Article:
Namibia: Banking Sector to Shed 1 800 Jobs

19 February 2019

The secretary general of the Namibia Bank Workers Union, Moses Mamba, says approximately 1 800 jobs in the banking industry will be lost due to banks providing most of their services through online banking.

He said some jobs were lost in 2018 already, but the trend will continue over the next five to 10 years.

According to Mamba, banks are using the transformation process as a disguise, although in actual sense it is a modern way of retrenching people.

In the long run, this is going to negatively impact the Namibian economy as more people will lose jobs, and the rate of unemployment will thus continue to increase.

This will also negatively affect people who work as tellers in the bank as their role will be replaced with automatic teller machines (ATMs), the unionist said, adding that banks are likewise losing track of the traditional relationship with their clients.

In an interview with The Namibian last week, the secretary general said the banking industry currently employs approximately 6 000 people.

These employees form part of First National Bank, Bank Windhoek, Standard Bank, the Agricultural Bank of Namibia, Trustco Bank and Letshego Bank.

The most significant portion of people is employed by First National Bank (FNB).

"We are not nearing the fourth Industrial Revolution in the banking industry, while we are already in the fourth Industrial Revolution," Mamba stated.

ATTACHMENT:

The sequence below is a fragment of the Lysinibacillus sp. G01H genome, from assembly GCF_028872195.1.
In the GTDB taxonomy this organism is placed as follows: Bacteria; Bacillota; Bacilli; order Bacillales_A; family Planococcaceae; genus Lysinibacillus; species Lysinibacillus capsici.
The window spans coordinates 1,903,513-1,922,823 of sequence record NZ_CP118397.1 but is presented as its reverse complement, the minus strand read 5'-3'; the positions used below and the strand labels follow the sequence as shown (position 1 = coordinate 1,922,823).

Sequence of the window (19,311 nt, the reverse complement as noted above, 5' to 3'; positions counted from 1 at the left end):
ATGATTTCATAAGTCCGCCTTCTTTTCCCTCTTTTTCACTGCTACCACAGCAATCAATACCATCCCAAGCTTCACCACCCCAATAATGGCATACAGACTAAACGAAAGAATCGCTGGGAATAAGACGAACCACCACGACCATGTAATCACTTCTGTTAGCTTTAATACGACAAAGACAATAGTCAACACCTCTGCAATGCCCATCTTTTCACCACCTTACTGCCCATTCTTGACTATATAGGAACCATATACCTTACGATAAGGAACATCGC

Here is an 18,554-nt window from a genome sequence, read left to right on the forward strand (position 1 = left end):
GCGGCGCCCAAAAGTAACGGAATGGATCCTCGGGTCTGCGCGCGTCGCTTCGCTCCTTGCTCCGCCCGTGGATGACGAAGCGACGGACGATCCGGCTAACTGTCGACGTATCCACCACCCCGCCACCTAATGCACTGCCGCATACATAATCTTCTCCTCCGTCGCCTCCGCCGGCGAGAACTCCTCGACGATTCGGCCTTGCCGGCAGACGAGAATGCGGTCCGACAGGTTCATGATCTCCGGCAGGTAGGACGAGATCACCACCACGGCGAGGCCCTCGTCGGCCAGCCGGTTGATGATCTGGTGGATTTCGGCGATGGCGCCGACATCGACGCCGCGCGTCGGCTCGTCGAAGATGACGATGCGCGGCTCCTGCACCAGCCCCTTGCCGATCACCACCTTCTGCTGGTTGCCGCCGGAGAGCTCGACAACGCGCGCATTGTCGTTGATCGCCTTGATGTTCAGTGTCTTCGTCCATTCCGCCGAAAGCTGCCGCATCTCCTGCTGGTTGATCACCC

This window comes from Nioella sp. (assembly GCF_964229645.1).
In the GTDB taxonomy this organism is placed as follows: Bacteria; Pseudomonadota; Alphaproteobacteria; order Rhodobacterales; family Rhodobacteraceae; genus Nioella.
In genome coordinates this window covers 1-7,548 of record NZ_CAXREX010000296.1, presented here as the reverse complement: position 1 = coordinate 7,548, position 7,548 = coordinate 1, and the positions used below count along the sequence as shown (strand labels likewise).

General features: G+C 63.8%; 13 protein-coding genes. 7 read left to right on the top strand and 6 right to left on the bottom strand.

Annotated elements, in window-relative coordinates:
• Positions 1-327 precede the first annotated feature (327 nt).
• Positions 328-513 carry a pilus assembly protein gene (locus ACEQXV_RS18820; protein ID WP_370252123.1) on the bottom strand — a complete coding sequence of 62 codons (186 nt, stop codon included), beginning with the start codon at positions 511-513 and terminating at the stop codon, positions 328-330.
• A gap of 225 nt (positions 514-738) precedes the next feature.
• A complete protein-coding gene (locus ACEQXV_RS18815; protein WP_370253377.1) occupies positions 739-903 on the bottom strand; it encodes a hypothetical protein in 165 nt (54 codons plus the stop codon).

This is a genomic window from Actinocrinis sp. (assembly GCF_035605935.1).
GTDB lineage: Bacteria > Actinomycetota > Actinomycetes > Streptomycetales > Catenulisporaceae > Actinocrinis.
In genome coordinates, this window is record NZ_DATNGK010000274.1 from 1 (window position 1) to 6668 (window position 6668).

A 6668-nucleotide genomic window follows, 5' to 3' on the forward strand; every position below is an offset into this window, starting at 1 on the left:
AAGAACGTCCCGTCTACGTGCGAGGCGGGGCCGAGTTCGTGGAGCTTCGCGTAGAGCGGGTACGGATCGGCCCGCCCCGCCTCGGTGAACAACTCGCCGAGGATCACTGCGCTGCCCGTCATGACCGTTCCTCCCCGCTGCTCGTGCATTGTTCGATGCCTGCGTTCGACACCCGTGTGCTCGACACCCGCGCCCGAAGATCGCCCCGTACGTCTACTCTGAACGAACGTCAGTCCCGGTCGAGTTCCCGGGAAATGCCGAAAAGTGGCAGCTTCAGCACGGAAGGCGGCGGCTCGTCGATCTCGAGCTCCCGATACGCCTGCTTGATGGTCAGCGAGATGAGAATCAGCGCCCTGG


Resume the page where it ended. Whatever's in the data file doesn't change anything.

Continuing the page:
Part of the transformation process is when banks transfer their employees to other branches and replace the existing ones with some automatic teller machines (ATMs).

According to him, some of the banks have closed down some of their branches, and have transferred their employees to those branches where they are short of staff.

Mamba said as a result of the way banks treat most of their employees, they as a union will take protest actions and consult their legal teams to fight on behalf of their members.

Bank Workers Union of Namibia's (Bawon) secretary general Thomas Muchima said in three years, there will be rapid innovation, the transformation of company engines, and old traditional working skills.

"The global labour market will be severely disrupted by emerging technologies and their potential to replace human workers in the next few years," he observed.

Muchima said over seven million of today's jobs are predicted to disappear by 2020, and businesses thus need to ensure that today's workforce is ready for tomorrow's skills requirements.

The digital world seeks digital leaders to enhance customer relationships, and to lead greater value chain integration, meaning people should be ready for digitalisation, he added.

Furthermore, leadership development, critical and strategic thinking, complex problem-solving, creativity, emotional intelligence and service orientation, negotiation and cognitive flexibility, as well as social and cultural awareness are among the skills required for the digital economy, he said.

Standard Bank's marketing manager of corporate and investment banking, Sindano Nekundi, said online banking gives one access to personal and business accounts anytime and anywhere.

According to him, internet banking gives one the freedom to choose their banking hours, giving them greater control of their finances because it's secure, fast and easy to use.

First National Bank's interim results for the period December 2018 indicate that their revenue performance is attributed to investments in digitisation and customer-centric service as they were bearing fruit.

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